In reaction to the blockbuster hype for new superhero movies coming out this summer, NYT movie critics A. O. Scott and Manohla Dargis have a conversation on the genre, with some juicy thoughts on the contradictions between superhero mythologies and the corporate media industry that produces these films (ellipsing is mine).
On national myths of American superheroes and the contradiction with global politics:
DARGIS: On one level the allure of comic book movies is obvious, because, among other attractions, they tap into deeply rooted national myths, including that of American Eden (Superman’s Smallville); the Western hero (who’s separate from the world and also its savior); and American exceptionalism (that this country is different from all others because of its mission to make “the world safe for democracy,” as Woodrow Wilson and, I believe, Iron Man, both put it).
SCOTT: …It’s telling that Hollywood placed a big bet on superheroes at a time when two of its traditional heroic genres — the western and the war movie — were in eclipse, partly because they seemed ideologically out of kilter with the times.
On the rise of revenge in superhero narratives:
SCOTT: …The Joker’s mocking question from“The Dark Knight” — why so serious? — echoes through the past 10 years, when, with a few exceptions, there has been very little that is comic in comic book movies. Instead these movies have mostly been angry, anxious and obsessed with the idea of revenge.
Perhaps this is a reflection of the state of the world after Sept. 11, 2001. Certainly the superhero movies of today are, like the gangster pictures of the Depression and the westerns of the ’50s, a screen onto which our society projects its fears and dreams. But I also think that the grimness arises from another source. When hundreds of millions of dollars are at stake, it is never a laughing matter.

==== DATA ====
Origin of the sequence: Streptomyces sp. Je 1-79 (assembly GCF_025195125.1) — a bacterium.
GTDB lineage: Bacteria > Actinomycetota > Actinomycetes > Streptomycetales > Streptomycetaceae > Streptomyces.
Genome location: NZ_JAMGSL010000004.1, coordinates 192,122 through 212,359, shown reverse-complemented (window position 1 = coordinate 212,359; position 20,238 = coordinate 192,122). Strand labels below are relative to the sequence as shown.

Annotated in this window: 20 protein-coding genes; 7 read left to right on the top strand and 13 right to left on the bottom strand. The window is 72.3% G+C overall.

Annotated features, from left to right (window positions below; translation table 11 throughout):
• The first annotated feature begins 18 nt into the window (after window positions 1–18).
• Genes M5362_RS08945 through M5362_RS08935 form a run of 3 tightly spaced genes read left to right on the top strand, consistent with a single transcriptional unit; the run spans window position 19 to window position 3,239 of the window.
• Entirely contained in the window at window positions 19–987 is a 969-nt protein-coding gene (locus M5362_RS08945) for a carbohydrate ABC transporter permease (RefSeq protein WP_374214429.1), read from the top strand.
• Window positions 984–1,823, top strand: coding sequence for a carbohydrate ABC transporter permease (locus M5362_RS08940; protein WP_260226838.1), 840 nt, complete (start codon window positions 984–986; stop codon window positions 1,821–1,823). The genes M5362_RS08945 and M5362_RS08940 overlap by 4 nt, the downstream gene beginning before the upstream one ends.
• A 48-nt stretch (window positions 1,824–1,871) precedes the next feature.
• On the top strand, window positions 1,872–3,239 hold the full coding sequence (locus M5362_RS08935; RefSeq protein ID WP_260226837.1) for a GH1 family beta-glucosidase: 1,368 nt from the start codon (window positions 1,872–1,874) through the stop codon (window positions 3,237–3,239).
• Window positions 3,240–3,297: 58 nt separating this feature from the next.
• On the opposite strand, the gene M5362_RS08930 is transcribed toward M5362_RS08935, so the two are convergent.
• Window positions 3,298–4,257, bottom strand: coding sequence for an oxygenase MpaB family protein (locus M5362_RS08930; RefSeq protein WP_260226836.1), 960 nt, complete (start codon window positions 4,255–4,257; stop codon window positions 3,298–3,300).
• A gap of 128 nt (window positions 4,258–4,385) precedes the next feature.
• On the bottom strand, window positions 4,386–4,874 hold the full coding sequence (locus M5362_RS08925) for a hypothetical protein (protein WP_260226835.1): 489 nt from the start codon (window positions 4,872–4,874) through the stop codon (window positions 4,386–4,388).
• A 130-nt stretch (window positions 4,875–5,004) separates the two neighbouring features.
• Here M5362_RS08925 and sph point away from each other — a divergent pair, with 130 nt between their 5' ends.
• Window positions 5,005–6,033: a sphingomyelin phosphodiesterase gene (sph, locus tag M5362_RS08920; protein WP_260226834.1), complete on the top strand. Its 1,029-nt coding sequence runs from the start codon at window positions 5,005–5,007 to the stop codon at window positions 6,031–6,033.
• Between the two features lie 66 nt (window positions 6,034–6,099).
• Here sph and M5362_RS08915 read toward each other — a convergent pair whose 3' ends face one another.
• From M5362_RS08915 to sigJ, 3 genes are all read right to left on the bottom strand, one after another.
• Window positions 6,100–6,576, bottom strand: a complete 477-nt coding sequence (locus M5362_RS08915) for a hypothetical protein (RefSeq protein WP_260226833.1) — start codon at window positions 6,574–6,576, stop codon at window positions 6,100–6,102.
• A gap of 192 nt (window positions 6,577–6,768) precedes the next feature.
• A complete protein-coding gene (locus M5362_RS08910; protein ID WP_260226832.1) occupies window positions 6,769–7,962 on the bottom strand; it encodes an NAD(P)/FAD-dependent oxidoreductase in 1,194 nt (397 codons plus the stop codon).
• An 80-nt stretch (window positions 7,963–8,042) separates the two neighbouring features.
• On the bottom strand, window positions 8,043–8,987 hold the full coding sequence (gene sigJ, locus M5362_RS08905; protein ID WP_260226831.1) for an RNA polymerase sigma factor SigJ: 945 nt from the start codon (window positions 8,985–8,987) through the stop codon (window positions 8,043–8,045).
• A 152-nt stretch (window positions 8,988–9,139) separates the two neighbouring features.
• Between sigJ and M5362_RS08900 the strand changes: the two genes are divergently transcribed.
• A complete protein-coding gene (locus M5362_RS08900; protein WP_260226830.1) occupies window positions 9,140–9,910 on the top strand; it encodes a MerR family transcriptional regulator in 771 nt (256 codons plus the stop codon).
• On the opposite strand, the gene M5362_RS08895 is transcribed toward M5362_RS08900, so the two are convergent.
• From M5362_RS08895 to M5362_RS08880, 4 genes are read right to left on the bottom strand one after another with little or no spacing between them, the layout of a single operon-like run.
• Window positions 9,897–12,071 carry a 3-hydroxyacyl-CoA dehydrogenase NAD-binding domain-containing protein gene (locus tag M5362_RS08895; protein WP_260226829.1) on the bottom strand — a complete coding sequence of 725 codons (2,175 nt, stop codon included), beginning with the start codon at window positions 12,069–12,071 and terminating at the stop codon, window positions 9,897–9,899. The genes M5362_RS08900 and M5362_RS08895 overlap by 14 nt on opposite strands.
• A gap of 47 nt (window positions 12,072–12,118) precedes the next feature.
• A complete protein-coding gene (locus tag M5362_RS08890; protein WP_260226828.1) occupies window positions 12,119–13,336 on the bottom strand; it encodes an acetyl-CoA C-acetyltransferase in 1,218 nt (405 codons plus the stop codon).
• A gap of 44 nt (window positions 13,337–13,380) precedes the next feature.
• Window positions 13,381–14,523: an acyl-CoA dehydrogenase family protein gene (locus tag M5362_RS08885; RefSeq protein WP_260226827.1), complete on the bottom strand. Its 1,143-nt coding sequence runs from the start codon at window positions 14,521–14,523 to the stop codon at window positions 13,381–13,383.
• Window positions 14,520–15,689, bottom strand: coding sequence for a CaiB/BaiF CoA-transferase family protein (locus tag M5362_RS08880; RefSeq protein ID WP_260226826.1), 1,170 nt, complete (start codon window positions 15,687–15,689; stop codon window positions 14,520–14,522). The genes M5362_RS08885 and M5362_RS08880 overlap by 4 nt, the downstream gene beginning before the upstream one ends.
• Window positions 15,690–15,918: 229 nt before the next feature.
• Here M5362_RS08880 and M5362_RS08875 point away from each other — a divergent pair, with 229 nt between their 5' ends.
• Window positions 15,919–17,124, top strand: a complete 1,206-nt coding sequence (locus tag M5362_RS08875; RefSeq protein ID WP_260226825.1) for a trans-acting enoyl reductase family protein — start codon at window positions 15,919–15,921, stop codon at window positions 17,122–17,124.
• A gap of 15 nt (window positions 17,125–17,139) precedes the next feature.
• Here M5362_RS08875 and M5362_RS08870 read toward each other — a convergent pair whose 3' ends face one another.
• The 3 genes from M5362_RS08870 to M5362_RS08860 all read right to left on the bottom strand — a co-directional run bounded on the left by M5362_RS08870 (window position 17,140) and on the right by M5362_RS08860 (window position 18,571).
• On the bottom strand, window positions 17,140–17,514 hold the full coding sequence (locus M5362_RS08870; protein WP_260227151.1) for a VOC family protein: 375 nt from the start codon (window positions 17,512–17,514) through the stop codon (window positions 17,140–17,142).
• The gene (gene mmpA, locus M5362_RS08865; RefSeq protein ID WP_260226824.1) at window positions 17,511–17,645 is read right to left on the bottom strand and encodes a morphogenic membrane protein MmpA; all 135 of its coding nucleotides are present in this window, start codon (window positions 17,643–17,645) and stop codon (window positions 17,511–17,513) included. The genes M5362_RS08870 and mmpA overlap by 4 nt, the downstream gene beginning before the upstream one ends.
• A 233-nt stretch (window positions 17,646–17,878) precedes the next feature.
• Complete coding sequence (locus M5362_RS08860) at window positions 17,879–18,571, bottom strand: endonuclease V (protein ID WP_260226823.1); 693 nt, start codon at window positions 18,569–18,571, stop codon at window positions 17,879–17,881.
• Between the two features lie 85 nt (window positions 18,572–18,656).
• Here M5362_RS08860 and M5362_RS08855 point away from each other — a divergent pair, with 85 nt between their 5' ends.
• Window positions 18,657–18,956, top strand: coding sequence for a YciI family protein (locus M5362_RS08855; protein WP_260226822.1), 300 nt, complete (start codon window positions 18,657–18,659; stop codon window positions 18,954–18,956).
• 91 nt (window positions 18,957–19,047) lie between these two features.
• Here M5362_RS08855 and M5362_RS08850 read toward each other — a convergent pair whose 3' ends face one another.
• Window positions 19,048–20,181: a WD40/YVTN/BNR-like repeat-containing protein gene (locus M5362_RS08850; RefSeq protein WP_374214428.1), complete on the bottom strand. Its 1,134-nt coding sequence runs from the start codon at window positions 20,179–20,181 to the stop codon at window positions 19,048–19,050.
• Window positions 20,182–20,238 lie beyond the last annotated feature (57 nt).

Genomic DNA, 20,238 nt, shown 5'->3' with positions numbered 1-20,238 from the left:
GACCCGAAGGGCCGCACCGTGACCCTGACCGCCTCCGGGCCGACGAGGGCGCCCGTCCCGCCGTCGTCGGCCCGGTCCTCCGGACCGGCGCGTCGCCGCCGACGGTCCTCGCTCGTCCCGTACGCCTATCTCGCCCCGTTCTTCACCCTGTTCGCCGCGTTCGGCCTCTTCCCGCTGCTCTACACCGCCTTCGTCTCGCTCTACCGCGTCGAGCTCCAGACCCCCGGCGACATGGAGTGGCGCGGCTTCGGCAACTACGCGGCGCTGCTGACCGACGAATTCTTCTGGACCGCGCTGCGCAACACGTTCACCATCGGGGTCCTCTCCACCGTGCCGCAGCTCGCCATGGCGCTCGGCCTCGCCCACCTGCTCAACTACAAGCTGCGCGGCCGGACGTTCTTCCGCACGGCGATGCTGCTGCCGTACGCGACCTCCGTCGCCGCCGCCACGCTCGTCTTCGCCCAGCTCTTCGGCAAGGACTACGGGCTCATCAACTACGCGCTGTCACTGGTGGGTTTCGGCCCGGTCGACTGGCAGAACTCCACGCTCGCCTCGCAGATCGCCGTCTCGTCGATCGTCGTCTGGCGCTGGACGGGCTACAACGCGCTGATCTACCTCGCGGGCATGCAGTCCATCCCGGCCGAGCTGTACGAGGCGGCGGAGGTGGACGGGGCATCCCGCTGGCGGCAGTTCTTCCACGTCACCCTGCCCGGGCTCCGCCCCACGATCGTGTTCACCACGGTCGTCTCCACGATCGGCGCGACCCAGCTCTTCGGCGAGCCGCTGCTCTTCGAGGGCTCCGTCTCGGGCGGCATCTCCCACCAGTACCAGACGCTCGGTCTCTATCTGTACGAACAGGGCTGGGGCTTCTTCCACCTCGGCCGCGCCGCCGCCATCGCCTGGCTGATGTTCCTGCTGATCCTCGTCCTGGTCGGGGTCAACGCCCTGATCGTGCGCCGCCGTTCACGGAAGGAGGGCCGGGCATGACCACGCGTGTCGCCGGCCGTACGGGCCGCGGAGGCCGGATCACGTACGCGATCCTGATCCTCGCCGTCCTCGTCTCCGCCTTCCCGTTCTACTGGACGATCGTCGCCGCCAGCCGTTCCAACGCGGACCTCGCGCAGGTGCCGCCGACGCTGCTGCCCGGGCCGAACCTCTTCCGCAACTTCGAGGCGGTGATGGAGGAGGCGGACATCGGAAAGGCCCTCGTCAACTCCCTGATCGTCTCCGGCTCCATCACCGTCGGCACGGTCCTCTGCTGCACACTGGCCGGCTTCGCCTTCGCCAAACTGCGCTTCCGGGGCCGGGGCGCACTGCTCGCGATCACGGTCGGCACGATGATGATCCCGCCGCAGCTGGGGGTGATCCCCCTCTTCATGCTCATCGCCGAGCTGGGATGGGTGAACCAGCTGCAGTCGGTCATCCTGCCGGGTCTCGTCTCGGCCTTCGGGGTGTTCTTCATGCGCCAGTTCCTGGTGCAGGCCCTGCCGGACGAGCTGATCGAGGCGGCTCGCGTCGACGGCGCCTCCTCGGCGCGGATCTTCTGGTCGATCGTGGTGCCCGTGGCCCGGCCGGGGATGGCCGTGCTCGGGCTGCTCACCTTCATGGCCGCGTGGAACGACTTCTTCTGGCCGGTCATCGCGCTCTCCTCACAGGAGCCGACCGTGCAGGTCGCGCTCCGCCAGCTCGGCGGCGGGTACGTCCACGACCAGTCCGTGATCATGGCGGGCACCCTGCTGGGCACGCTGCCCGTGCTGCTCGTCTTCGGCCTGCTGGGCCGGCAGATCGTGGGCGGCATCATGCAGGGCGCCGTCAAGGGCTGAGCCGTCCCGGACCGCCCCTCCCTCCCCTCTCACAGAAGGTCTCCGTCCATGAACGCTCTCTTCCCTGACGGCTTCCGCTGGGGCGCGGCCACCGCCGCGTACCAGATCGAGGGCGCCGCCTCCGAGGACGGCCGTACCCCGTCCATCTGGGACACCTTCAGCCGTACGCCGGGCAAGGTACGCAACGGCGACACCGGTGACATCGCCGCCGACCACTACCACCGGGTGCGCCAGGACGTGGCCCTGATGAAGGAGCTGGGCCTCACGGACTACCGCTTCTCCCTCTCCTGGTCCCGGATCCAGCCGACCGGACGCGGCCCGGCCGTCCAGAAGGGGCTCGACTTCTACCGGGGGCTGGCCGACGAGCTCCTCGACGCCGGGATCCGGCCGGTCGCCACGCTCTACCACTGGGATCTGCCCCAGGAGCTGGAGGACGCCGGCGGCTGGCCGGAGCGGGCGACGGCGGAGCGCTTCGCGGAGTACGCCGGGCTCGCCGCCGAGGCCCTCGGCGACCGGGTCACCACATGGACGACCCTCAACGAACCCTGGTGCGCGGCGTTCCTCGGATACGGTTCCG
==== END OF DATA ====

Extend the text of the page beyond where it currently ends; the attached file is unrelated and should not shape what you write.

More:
On the corporate, commercial power of superhero stories:
SCOTT: There is something paradoxical about the modern ascendance of the superhero: world domination is what these guys were born to fight, and here they are chasing after it in a fairly literal way… Far from being an underdog genre defended by a scrappy band of cultural renegades, the superhero spectacle represents a staggering concentration of commercial, corporate power. The ideology supporting this power is a familiar kind of disingenuous populism. The studios are just giving the people what they want! Foolproof evidence can be found in the box office returns: a billion dollars! Who can argue with that? Nobody really does.
On today’s contradiction of more tech but less choice:
DARGIS: We’re at a paradoxical moment when new digital technologies have created more and more stuff, movies included, even as the consolidation of the media gives us fewer real choices.
On how American superhero movies reify an outdated status quo of American democracy & problematic gender roles:
SCOTT: …And much as they may fetishize courage and individualism, these movies are above all devoted to the protection of a status quo only tangentially (or tendentiously) related to truth, justice and the American Way. The DC and Marvel superheroes, champions of democracy in the ’40s and ’50s and pop rebels in the
’60s and ’70s, have become, in the 21st century, avatars of reaction.
DARGIS: …For all the technological innovations, the groovy new Bat cycles and codpieces, superhero movies just recycle variations on gender stereotypes that were in circulation back in the late 1930s, when
Superman and Batman first hit. The world has moved on — there’s an African-American man in the Oval Office, a woman is the secretary of state — but the movie superhero remains stuck in a pre-feminist, pre-civil rights logic that dictates that a bunch of white dudes, as in “The Avengers,” will save the world for the grateful multiracial, multicultural multitudes. What a bunch of super-nonsense.
Also, I love Nathan Fox’s graphic for this piece (see above), which gets eclipsed by the movie stills on the article page. My only edit would be instead of having superheroes on a blank, iceberg-like terrain, I would have used a globe with the characters leaping from the US. But I tend for the obvious with these sorts of things: maybe the camera guy’s ostensibly American gym socks are enough to express the push for global cultural hegemony.